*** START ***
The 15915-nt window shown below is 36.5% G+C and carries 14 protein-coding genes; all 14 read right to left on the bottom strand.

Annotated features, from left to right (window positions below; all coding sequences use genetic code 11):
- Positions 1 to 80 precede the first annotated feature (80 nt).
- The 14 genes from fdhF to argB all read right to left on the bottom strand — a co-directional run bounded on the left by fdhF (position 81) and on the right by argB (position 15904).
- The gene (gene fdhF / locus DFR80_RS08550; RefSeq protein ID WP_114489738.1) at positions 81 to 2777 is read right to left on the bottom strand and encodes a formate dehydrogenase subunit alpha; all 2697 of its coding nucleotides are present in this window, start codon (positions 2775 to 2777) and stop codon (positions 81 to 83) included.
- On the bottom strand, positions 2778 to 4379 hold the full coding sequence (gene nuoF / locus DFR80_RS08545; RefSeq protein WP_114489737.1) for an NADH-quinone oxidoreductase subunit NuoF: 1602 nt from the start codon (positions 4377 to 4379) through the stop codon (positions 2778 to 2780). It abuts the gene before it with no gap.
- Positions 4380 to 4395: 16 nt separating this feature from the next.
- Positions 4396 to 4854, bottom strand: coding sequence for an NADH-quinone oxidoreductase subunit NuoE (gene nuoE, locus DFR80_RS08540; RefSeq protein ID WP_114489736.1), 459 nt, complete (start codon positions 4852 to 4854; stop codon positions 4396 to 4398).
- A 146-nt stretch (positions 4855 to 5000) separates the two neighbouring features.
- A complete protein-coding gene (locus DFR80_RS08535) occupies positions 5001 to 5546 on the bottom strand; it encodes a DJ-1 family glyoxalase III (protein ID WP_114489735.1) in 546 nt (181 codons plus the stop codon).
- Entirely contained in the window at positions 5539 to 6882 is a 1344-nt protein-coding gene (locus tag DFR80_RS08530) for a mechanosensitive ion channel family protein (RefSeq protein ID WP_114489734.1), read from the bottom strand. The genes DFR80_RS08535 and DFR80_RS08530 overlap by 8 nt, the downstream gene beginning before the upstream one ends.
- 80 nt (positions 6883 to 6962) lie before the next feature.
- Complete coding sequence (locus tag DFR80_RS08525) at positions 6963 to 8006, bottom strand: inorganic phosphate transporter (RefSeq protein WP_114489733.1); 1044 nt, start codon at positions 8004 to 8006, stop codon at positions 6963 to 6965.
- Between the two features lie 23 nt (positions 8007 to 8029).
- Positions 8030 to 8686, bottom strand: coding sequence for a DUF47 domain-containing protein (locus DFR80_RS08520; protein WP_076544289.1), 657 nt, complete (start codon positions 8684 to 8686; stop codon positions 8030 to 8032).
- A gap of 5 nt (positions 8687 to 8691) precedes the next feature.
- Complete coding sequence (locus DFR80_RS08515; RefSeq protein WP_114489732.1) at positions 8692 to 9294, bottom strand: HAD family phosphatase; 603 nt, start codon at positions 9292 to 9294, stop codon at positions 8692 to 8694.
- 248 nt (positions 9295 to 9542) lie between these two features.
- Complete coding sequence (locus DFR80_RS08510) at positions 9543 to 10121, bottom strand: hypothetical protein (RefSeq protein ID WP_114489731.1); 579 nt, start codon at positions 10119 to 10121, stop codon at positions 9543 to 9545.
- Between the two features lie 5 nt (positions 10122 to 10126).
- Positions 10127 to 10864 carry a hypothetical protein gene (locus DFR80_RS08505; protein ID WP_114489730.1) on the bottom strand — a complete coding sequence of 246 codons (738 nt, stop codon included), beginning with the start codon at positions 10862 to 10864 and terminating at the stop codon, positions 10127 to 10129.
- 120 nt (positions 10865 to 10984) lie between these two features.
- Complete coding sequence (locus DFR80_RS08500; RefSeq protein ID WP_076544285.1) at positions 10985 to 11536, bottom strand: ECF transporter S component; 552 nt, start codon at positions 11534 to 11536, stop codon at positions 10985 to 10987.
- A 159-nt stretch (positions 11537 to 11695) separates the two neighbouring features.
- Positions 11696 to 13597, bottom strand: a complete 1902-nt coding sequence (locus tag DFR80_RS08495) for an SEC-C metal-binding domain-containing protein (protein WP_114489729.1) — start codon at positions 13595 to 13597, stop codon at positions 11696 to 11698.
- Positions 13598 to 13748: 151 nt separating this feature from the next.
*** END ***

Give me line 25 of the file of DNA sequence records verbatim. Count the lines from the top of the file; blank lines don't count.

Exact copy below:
- Positions 11696 to 13597, bottom strand: a complete 1902-nt coding sequence (locus tag DFR80_RS08495) for an SEC-C metal-binding domain-containing protein (protein WP_114489729.1) — start codon at positions 13595 to 13597, stop codon at positions 11696 to 11698.